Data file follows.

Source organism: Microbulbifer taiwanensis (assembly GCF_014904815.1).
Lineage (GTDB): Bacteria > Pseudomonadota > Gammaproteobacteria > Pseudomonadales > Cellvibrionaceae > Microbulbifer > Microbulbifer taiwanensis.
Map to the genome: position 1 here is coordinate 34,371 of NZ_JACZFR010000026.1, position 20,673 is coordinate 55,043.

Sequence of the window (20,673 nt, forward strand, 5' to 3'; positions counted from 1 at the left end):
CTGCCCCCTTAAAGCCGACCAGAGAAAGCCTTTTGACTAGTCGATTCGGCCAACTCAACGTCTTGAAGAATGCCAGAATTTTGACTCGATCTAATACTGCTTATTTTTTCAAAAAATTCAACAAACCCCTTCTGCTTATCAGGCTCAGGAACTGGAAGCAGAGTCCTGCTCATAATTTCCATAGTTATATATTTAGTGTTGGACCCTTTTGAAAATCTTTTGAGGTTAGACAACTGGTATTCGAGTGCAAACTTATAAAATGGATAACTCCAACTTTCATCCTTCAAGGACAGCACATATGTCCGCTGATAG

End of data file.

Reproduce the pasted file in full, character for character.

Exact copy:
Source organism: Microbulbifer taiwanensis (assembly GCF_014904815.1).
Lineage (GTDB): Bacteria > Pseudomonadota > Gammaproteobacteria > Pseudomonadales > Cellvibrionaceae > Microbulbifer > Microbulbifer taiwanensis.
Map to the genome: position 1 here is coordinate 34,371 of NZ_JACZFR010000026.1, position 20,673 is coordinate 55,043.

Sequence of the window (20,673 nt, forward strand, 5' to 3'; positions counted from 1 at the left end):
CTGCCCCCTTAAAGCCGACCAGAGAAAGCCTTTTGACTAGTCGATTCGGCCAACTCAACGTCTTGAAGAATGCCAGAATTTTGACTCGATCTAATACTGCTTATTTTTTCAAAAAATTCAACAAACCCCTTCTGCTTATCAGGCTCAGGAACTGGAAGCAGAGTCCTGCTCATAATTTCCATAGTTATATATTTAGTGTTGGACCCTTTTGAAAATCTTTTGAGGTTAGACAACTGGTATTCGAGTGCAAACTTATAAAATGGATAACTCCAACTTTCATCCTTCAAGGACAGCACATATGTCCGCTGATAG